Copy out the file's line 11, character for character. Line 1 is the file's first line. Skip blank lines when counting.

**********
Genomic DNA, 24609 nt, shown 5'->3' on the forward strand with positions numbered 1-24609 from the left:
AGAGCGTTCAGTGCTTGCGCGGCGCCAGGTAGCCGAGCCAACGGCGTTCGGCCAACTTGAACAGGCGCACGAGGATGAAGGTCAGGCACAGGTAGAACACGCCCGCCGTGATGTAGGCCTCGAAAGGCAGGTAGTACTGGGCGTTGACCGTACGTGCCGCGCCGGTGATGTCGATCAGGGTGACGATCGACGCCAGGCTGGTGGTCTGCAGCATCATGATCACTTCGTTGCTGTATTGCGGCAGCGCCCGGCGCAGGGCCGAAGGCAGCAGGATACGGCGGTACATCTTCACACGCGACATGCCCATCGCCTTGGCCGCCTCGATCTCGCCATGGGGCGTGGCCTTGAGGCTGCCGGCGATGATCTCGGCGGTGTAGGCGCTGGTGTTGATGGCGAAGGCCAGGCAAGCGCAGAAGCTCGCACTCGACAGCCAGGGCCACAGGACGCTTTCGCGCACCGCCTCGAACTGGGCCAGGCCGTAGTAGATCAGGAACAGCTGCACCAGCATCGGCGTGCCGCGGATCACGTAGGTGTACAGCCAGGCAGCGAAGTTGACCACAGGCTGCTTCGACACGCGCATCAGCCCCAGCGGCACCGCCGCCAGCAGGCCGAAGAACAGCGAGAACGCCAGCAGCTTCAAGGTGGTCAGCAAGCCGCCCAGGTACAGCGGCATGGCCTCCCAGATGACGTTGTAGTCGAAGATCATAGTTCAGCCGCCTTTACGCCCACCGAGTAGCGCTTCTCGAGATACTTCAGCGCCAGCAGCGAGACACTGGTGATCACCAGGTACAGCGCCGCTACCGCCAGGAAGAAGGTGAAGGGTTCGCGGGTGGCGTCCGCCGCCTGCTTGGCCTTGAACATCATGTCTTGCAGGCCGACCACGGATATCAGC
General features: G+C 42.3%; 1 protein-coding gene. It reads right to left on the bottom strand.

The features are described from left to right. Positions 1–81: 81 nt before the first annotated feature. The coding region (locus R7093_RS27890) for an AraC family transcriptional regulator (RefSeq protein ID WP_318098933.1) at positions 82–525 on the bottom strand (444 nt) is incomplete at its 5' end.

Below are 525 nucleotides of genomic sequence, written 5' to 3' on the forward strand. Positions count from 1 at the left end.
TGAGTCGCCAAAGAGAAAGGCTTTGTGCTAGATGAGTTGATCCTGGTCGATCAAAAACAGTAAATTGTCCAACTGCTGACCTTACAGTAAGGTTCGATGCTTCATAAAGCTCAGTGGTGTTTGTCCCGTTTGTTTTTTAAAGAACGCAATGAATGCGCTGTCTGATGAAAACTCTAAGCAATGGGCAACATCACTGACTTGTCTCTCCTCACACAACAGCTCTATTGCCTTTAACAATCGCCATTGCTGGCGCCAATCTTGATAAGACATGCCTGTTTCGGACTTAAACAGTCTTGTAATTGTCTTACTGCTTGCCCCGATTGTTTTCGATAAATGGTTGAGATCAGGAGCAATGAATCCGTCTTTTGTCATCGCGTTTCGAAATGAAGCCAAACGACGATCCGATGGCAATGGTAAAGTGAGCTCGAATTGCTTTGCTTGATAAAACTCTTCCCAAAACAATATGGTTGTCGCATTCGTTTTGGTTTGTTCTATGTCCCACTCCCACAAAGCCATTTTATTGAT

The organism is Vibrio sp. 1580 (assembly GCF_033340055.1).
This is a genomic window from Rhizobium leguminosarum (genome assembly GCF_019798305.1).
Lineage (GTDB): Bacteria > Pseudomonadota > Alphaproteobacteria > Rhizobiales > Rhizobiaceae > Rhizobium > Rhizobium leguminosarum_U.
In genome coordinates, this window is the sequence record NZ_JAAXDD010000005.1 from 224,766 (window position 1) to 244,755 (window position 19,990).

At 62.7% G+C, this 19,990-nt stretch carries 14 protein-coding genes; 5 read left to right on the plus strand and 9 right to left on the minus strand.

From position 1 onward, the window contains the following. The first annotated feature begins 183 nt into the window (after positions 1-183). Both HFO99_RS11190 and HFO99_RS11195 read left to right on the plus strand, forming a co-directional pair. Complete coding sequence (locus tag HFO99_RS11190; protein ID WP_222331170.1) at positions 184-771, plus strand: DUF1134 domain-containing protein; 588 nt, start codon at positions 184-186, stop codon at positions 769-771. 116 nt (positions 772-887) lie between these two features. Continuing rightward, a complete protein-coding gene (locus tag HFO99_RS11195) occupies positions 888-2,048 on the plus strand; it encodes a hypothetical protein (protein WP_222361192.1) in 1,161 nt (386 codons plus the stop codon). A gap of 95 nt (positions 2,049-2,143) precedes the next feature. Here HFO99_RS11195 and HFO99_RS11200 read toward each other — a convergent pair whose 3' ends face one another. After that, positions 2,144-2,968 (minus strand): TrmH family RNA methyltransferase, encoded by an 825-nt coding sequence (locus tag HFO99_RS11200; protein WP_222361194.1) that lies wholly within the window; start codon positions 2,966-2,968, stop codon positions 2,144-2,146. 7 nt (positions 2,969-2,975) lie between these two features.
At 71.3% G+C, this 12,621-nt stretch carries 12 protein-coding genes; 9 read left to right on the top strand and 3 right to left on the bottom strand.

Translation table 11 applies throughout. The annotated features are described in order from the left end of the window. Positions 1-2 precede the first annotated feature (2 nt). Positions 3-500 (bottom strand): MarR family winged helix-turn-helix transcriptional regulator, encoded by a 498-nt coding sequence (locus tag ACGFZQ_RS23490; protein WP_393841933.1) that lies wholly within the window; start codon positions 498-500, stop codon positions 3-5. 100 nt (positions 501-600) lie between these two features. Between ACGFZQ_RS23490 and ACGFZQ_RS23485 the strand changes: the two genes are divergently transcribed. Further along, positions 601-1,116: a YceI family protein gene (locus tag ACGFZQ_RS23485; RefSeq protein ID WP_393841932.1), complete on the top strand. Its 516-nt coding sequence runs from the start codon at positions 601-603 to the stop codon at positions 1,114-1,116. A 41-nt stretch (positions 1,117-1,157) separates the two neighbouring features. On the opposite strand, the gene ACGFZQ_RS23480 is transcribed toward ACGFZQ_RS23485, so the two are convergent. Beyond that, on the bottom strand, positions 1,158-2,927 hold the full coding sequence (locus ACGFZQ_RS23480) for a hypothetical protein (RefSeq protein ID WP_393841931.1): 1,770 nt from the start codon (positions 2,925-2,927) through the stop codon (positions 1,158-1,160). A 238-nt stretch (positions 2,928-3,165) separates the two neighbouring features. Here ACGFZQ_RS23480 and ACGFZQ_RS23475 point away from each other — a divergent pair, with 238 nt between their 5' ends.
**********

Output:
At 62.7% G+C, this 19,990-nt stretch carries 14 protein-coding genes; 5 read left to right on the plus strand and 9 right to left on the minus strand.